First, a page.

Tuesday, May 28, 2024

Indie Horror Films Emerge as Mickey Mouse Enters Public Domain

Just a day after Disney's copyright on Mickey Mouse expired, the iconic character is set to take a horrifying turn in two new indie horror films. The move comes as 'Steamboat Willie,' the first-ever Disney movie featuring Mickey, entered the public domain in the US, 95 years after its initial release.

In defiance of Disney's warnings to protect its beloved character, independent filmmakers wasted no time in announcing their unofficial remakes and adaptations.

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One spine-chilling project, titled 'Mickey’s Mouse Trap,' reveals a masked killer dressed as Mickey haunting a group of young friends in an amusement arcade. Another untitled horror-comedy promises a sadistic mouse tormenting unsuspecting ferry passengers.

Director Jamie Bailey, behind 'Mickey’s Mouse Trap,' expressed the team's intent to have fun with the concept in a YouTube trailer, stating, "I mean, it’s Steamboat Willie’s Mickey Mouse murdering people. It’s ridiculous. We ran with it and had fun doing it, and I think it shows." The low-budget horror-comedy is anticipated to hit screens in March.

Filmmaker Steven LaMorte, renowned for 'The Mean One' inspired by The Grinch, is also embarking on his "twisted take" on Mickey. He commented, “‘Steamboat Willie’ has brought joy to generations, but beneath that cheerful exterior lies a potential for pure, unhinged terror.” Production for this untitled film is scheduled to commence in the upcoming spring.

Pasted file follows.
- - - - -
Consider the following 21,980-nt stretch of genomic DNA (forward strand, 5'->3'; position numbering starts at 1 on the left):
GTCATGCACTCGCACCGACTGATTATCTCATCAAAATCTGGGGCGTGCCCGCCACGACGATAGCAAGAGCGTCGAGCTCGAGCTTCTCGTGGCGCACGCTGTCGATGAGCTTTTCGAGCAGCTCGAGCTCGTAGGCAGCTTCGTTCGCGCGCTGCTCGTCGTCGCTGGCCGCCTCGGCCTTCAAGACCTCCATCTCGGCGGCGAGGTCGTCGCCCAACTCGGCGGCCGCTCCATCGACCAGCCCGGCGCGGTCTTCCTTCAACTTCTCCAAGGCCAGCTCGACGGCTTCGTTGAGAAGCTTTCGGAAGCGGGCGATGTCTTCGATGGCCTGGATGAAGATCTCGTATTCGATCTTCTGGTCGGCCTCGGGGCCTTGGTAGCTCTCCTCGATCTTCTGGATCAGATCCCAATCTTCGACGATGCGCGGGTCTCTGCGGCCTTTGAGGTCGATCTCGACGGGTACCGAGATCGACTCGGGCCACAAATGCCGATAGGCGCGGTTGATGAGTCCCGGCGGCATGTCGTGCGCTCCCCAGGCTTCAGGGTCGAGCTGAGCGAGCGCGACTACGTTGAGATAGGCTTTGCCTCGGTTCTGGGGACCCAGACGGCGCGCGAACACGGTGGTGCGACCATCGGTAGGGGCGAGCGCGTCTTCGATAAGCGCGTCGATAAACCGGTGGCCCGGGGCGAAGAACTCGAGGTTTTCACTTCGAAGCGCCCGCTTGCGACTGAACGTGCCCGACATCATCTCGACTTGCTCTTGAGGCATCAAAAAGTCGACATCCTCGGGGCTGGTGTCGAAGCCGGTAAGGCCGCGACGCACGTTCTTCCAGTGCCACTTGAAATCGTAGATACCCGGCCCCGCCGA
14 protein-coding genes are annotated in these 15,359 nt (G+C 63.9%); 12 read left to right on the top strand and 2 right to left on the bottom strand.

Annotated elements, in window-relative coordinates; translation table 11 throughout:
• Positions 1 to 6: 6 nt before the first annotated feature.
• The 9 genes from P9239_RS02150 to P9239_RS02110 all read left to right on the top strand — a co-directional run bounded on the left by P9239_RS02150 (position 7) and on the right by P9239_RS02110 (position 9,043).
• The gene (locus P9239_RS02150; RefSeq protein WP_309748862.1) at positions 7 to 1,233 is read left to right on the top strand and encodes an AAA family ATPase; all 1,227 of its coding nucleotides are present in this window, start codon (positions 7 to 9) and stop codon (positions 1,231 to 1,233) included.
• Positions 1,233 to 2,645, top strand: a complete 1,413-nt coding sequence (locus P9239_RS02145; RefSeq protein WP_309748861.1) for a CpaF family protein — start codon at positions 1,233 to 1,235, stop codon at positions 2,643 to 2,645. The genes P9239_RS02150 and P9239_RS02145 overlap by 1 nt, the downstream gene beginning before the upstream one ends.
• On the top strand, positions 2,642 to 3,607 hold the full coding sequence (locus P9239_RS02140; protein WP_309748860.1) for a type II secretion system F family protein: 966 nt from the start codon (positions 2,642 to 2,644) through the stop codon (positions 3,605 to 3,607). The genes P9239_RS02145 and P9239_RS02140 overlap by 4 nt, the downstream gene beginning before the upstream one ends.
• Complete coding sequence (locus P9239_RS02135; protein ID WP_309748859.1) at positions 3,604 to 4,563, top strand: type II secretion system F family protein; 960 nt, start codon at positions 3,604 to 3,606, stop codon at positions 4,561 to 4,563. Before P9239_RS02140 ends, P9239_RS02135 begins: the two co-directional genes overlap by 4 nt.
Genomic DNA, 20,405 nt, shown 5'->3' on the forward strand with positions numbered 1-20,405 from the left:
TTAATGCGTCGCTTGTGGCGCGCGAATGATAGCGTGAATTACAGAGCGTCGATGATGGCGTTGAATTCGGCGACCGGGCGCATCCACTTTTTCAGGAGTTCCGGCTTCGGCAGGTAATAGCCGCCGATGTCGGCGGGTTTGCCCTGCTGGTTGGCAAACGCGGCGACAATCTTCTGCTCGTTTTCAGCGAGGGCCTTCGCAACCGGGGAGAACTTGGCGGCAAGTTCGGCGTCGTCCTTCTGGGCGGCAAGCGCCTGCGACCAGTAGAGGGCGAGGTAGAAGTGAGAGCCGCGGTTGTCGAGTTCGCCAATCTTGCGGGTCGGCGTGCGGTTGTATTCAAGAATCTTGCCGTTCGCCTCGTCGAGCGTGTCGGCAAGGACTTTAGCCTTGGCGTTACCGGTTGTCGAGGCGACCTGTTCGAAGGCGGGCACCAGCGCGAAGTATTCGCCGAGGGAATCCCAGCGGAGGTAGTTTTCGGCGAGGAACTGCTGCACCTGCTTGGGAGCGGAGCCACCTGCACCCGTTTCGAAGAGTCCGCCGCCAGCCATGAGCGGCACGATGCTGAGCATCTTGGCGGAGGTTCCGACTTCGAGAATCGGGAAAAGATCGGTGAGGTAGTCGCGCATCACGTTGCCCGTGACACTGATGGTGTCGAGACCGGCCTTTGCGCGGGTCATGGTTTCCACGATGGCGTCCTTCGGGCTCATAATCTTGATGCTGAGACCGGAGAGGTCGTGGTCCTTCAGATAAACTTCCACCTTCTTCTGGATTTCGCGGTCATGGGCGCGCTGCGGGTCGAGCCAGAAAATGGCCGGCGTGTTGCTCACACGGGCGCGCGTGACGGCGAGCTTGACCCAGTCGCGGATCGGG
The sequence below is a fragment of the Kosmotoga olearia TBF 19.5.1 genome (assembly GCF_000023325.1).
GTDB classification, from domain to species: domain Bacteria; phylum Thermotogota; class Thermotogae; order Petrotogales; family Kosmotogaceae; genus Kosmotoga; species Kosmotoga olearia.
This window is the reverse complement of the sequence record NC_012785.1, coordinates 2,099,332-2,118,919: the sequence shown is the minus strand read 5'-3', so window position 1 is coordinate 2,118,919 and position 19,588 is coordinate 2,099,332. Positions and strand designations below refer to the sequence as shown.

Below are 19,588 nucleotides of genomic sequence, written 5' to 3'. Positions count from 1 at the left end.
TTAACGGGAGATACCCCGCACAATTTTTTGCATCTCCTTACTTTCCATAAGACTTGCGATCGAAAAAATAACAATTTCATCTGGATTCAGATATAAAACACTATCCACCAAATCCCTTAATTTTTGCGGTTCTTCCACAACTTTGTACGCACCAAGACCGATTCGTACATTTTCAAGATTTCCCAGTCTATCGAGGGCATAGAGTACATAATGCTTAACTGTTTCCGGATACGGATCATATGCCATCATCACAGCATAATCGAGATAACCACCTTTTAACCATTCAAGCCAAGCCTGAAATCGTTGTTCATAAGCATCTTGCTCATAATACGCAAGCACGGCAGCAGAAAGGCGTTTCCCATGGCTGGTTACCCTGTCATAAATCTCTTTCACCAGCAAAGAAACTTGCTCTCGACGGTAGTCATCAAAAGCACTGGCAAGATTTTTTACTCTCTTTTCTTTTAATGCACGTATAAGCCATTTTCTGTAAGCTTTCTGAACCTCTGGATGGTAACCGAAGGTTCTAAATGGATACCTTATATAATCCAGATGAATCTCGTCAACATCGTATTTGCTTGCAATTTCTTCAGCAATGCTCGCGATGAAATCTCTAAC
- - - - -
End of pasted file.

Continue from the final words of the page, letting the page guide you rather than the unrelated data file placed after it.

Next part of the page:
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However, industry analysts suggest Disney will closely monitor these ventures and might take legal action if boundaries are crossed. While the earliest black-and-white version of Mickey is in the public domain, trademark protections remain intact. Any film or product that could mislead consumers into thinking it was made by Disney may face legal repercussions.

Disney, in a statement, asserted, “We will, of course, continue to protect our rights in the more modern versions of Mickey Mouse and other works that remain subject to copyright, and we will work to safeguard against consumer confusion caused by unauthorized uses of Mickey and our other iconic characters.”

Despite potential legal concerns, LaMorte remains unfazed, stating, "We are doing our due diligence to make sure there’s no question or confusion of what we’re up to. This is our version of a public domain character," in an interview with Variety.

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Zainab Malik
Zainab Malik
Zainab's journey in the realm of entertainment journalism has allowed her to interview some of Pakistan's most prominent personalities, offering readers an exclusive peek into the lives of their favorite celebrities. Her dedication to authenticity and unbiased reporting has garnered her a loyal following.With a degree in Journalism and years of experience in the industry, Zainab has become a trusted source for her readers, delivering engaging content that bridges the gap between celebrity happenings and the pulse of everyday life. Her writing style is characterized by a perfect blend of wit, insight, and a touch of cultural flair.
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